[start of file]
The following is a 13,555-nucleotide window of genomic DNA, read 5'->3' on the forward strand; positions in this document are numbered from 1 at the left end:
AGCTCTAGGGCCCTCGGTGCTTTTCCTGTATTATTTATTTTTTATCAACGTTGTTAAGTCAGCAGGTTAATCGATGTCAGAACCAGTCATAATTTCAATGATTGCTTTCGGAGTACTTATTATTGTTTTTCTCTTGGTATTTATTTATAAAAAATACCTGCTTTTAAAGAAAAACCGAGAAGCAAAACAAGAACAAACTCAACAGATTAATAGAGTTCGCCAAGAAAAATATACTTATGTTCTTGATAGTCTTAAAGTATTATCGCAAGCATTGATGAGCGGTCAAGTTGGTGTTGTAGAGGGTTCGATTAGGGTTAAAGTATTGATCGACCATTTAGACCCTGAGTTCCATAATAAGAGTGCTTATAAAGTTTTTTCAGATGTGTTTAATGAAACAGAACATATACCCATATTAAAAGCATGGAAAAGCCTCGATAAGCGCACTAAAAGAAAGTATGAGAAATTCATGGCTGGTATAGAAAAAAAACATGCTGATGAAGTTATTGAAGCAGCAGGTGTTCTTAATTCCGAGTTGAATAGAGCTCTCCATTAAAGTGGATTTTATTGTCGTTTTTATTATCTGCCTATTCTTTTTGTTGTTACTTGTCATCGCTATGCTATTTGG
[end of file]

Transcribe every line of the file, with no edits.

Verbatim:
The following is a 13,555-nucleotide window of genomic DNA, read 5'->3' on the forward strand; positions in this document are numbered from 1 at the left end:
AGCTCTAGGGCCCTCGGTGCTTTTCCTGTATTATTTATTTTTTATCAACGTTGTTAAGTCAGCAGGTTAATCGATGTCAGAACCAGTCATAATTTCAATGATTGCTTTCGGAGTACTTATTATTGTTTTTCTCTTGGTATTTATTTATAAAAAATACCTGCTTTTAAAGAAAAACCGAGAAGCAAAACAAGAACAAACTCAACAGATTAATAGAGTTCGCCAAGAAAAATATACTTATGTTCTTGATAGTCTTAAAGTATTATCGCAAGCATTGATGAGCGGTCAAGTTGGTGTTGTAGAGGGTTCGATTAGGGTTAAAGTATTGATCGACCATTTAGACCCTGAGTTCCATAATAAGAGTGCTTATAAAGTTTTTTCAGATGTGTTTAATGAAACAGAACATATACCCATATTAAAAGCATGGAAAAGCCTCGATAAGCGCACTAAAAGAAAGTATGAGAAATTCATGGCTGGTATAGAAAAAAAACATGCTGATGAAGTTATTGAAGCAGCAGGTGTTCTTAATTCCGAGTTGAATAGAGCTCTCCATTAAAGTGGATTTTATTGTCGTTTTTATTATCTGCCTATTCTTTTTGTTGTTACTTGTCATCGCTATGCTATTTGG